Do Fences Really Make the Best Neighbors?

The new vinyl fence you picked out at the super-store will provide you with privacy and keep your children safe as they play in the backyard, right?  While fences are not a bad thing, their installation is extremely important.  An improperly installed fence can have serious issues if, and when, you go to sell your house.  It can also present an issue when you are purchasing a house with a fence (or more than one).


Whose fence is it? 

Typically, the “good side” of the fence is facing away from the home of the owner.  Ownership may also be determined by who paid for and installed the fence, or whose name the fence permit was issued in.

Is it permitted?

Locally, most municipalities require permits for fences, or certain types of fences.  The Monroe County Bar Association standard contract for residential real estate has a section on it to request that the seller shall provide permits for fences on the property.

Does it create a title issue?

Where the fence is installed can create title issues for both the buyer and the seller, depending on when the fence was installed. Depending on when the fence was installed, local title standards indicate that a fence, installed or owned by your neighbors that is more than one foot on your property is an objection on a title report.  This can delay the closing by requiring the attorneys to use “best efforts” to obtain signatures from your neighbors, or soon to be neighbors, to clarify what the actual boundary line is.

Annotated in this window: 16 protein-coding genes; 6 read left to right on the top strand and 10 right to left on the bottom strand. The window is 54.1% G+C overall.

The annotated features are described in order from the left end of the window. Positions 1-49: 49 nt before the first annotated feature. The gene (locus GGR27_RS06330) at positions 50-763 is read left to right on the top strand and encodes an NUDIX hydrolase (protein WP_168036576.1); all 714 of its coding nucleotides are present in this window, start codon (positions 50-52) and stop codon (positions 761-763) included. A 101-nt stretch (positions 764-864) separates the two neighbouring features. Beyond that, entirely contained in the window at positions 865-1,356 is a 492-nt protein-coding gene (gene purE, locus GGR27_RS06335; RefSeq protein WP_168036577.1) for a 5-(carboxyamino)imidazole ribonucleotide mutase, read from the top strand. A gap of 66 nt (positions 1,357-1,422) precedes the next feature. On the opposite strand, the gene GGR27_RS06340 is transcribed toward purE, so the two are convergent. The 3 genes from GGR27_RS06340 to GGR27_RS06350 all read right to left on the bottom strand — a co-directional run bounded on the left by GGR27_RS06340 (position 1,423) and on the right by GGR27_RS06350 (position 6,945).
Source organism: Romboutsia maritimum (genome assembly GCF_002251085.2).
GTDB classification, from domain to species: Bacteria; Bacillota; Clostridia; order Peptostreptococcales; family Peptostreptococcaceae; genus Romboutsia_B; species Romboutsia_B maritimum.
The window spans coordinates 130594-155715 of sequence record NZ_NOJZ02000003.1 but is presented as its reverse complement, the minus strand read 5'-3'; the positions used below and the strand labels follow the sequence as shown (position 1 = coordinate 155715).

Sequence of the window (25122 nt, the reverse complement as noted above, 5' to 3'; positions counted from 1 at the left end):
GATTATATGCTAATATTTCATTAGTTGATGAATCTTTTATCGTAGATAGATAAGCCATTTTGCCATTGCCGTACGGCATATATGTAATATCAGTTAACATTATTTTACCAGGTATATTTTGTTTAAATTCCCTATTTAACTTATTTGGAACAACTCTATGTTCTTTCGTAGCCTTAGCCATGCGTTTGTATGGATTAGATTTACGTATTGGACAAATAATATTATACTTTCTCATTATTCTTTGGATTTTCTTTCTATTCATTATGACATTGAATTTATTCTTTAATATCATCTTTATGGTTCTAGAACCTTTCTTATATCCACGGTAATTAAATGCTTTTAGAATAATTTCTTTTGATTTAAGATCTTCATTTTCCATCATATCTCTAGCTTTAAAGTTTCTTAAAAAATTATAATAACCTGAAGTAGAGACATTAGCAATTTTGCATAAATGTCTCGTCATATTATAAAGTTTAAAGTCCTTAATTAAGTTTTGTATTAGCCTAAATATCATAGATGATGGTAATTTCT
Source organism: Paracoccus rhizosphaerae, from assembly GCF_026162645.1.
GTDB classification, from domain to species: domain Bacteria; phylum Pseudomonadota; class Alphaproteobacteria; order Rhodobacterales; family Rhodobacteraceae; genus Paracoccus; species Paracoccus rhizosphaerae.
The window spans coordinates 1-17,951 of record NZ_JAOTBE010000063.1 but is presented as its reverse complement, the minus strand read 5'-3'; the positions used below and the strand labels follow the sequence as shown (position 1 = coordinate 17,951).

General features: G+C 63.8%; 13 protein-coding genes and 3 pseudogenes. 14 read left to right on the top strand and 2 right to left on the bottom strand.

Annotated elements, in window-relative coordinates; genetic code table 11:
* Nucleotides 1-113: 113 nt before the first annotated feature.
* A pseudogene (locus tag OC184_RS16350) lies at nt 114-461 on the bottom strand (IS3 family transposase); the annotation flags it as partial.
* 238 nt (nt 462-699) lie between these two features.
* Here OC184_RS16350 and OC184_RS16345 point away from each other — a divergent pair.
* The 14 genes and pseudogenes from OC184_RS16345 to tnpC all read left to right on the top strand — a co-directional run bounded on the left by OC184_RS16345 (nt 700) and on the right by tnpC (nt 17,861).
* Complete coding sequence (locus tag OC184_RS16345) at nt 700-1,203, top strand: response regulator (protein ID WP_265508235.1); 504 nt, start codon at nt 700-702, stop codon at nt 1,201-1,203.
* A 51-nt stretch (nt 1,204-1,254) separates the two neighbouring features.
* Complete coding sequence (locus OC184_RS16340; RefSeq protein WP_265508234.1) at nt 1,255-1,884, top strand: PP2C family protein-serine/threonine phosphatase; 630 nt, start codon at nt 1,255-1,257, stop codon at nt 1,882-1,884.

If your fence encroaches onto your neighbor’s land by more than one foot, the issue can be cured via an affidavit indicating that you are not claiming to own that land.

How can you prevent this issue?

If you are having a fence installed, demand that your installer use the survey you received when you purchased the house and require them to install the fence directly on the property line.  You could also negotiate with them that they will come back and fix it if a new survey shows that it is not on the line.

Ensure that your neighbor’s fence is installed on the property line or on their property, exclusively.